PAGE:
Results tagged ‘ Elijah Dukes ’
I really want to tell the fans of DC, Jim Bowden and Mike Rizzo thanks a lot for helping me out in many ways. I really grew up a lot because of those two guys. I also want to give a hug to Harolyn Cardozo and Willie Harris for the time that I needed people the most. A special thanks to them.
The Nationals released right fielder Elijah Dukes and right-hander Logan Kensing on Wednesday morning.
Dukes’ release is the most significant because he was slated to be the starting right fielder, but he was not producing during Spring Training, going 3-for-20 (.150) with five strikeouts. He had problems hitting breaking balls, and he was suffering from knee and foot issues.
General manager Mike Rizzo said Dukes was released based on performance, not any off-the-field incidents. But Rizzo did say the clubhouse would be more united.
“We just didn’t see the progress we hoped to get,” Rizzo said. “This was not a knee-jerk reaction on several Spring Training at-bats. We spoke about this throughout the winter internally. We had a game plan in place to see who was going to claim the job, and we thought we should go in a different direction by releasing Elijah.
“The things that happened in the clubhouse are clubhouse matters. We are not going to go into any details on what happened behind closed doors. We have a more cohesive, united group. I think the chemistry will continue to be great. We think we are going to be a better ballclub moving forward.”
Before giving Dukes his unconditional release, Rizzo tried to trade the right-handed-hitting slugger, but there were no takers. The organization even felt that going to the Minor Leagues wasn’t going to help Dukes.
“We felt that he was a Major League player,” Rizzo said. “We didn’t feel it would help his development by sending him to the Minor Leagues. We thought that it was best for him get a fresh start with a different organization and for us to move on.”
Spring Training looked so promising for Dukes. Manager Jim Riggleman indicated that the job in right field was Dukes’ to lose. Dukes came into camp in great spirits and without his advisor, James Williams, who was dismissed after being on the team’s payroll the previous two years.
The Nationals felt that Dukes, 25, was mature enough to take care of himself. After he returned from Triple-A Syracuse last August, for example, Dukes was media friendly and often talked about what he needed to do to get better on the field.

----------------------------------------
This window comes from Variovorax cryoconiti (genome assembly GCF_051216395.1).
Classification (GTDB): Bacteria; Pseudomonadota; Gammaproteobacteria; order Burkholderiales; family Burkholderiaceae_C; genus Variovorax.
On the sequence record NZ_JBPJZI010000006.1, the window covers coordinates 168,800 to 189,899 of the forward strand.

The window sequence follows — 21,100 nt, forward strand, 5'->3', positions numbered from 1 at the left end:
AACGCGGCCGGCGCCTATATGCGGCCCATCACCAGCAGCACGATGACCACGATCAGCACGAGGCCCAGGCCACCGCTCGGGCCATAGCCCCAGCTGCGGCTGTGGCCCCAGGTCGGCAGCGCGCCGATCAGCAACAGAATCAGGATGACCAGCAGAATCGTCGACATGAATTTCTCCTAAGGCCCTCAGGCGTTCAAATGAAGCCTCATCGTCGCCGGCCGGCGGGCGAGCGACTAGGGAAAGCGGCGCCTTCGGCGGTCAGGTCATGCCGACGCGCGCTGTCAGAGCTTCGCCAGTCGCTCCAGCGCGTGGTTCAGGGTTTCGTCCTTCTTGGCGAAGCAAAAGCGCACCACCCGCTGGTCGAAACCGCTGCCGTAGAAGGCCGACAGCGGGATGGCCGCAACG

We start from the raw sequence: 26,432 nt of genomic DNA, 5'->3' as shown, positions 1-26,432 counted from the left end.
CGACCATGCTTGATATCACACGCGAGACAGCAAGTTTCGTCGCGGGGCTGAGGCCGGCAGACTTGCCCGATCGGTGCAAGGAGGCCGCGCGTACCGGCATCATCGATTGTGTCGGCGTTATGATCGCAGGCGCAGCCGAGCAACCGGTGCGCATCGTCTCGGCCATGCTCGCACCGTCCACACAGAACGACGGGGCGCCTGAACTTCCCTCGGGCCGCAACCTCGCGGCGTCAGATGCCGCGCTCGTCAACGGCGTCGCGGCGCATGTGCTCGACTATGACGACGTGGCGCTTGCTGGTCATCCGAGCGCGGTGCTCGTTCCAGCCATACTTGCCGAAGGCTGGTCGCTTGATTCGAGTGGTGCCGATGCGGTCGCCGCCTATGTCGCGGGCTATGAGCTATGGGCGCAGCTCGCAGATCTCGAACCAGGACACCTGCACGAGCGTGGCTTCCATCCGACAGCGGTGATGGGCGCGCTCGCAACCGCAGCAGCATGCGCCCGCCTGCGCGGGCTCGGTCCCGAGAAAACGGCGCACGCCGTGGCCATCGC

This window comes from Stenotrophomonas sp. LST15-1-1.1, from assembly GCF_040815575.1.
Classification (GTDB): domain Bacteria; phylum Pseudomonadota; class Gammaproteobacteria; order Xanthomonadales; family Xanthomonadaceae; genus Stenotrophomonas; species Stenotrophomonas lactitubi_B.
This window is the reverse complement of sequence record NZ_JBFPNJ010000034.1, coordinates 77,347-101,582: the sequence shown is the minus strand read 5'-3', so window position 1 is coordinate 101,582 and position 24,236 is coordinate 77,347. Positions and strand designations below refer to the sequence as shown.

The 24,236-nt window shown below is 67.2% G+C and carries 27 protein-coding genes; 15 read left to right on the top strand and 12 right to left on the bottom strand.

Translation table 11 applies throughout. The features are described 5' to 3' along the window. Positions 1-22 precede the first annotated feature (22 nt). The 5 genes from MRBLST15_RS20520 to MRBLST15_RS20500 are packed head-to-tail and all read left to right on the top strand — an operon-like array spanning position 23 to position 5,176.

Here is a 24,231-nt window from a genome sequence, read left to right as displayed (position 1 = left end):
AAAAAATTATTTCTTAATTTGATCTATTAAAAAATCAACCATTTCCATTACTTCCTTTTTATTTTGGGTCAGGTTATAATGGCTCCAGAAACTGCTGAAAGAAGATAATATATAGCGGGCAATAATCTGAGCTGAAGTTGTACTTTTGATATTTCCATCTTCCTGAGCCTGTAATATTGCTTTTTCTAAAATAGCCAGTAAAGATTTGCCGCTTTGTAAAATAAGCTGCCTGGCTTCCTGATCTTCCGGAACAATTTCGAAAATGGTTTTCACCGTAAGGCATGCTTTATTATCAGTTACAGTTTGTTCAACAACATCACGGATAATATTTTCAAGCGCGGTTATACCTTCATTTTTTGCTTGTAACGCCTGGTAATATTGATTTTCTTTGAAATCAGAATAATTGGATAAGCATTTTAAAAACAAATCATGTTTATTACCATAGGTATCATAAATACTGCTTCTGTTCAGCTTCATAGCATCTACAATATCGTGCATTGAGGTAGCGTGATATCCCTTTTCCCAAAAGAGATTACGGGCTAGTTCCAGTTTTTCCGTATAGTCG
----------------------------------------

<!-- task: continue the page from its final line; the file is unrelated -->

This spring, Dukes continued to say all the right things about staying in shape, as well as stating that he wasn’t going to assume he was going to play every day.
“At the same time, I’m not laying back. I’m going at it every day in Spring Training,” Dukes said last month.
With Dukes gone, there are three scenarios the Nationals could look into.
The first is a platoon between Justin Maxwell and Willie Harris. Both players can play defense and are above-average hitters who have produced this spring. Maxwell leads the team in walks (seven) and runs scored (eight), while Harris, one of the clubhouse leaders, was 7-for-21 (.333) with a home run and five RBIs entering Wednesday. In fact, Harris played right against the Marlins on Tuesday.
The second is platooning Harris with Mike Morse, who is have a great spring, hitting .333 with four RBIs. Morse hasn’t played the past three games because of the flu.
“I think Willie is a good player, good hitter against right-handed pitching,” Riggleman said. “Willie is a very good left fielder. He is less experienced in right.”
The last time Harris played often was in 2008. He saw himself in the lineup because of injuries to Dukes and Austin Kearns. Harris hit .251 with 13 home runs and 43 RBIs that year.
Maxwell said the team had distractions with Dukes, but wouldn’t say what they were. However, he is looking forward to getting a chance to show what he can do on the field.
“I’m working on some things with hitting coach Rick Eckstein,” Maxwell said. “I’m trying to find my comfort zone. That’s the beauty of Spring Training. You find your swing, be ready to go whenever we start.”
If the two scenarios don’t work out, the Nationals could go out into the free-agent market. They do have interest in outfielder Jermaine Dye. The right-handed-hitting outfielder played for the White Sox last season, and hit .250 with 27 home runs and 81 RBIs.
“We feel that we have the candidates to play right field here in camp, but there is always a possibility of doing a lot of things via free agency, trades or waiver claim,” Rizzo said. “We are not going to focus on one form of acquiring a player. We are going to think outside the box and do what we have to do to improve the ballclub.”
Where’s Roger Bernadina? As of now, he does not appear to be in the mix. But things could change. He was asked to change his swing recently, and Bernadina has agreed to make the necessary adjustments.
As for Kensing, he was sent to Minor League camp last week and was told Tuesday that his services were no longer needed. Last year, he pitched in 26 games for Washington and had a 8.68 ERA.
With those moves, the club trimmed its roster to 44 players.
James Williams, the person responsible for keeping an eye on outfielder Elijah Dukes on and off the field, has been dismissed by the Nationals. The move occurred during the last home stand at Nationals Park.
The Nationals feel that Dukes, 25, is mature enough to take care of himself. Since his return from Triple A Syracuse last August, Dukes has been media friendly and often talks about what he needs to do to get better on the field.
He was the first to say that he needs to work on hitting breaking balls a lot better. The plan is to play Winter Ball for the Licey Tigers.
“The plan was to have James Williams close by to make sure that everything goes right,” Dukes said. “For two years, things have been going right. There is no need to continue to have James on my side all the time, when I know I can get it done myself and keep doing the right things.”
In a statement to MLB.com, Williams said he was grateful to work for the Nationals.
“My experience with the Nationals cannot be compared to any venture I ever endured,” he said. “I thank management for allowing me to be part of such a professional organization and have great respect for the players No one truly understands what they go through to be a Major League player.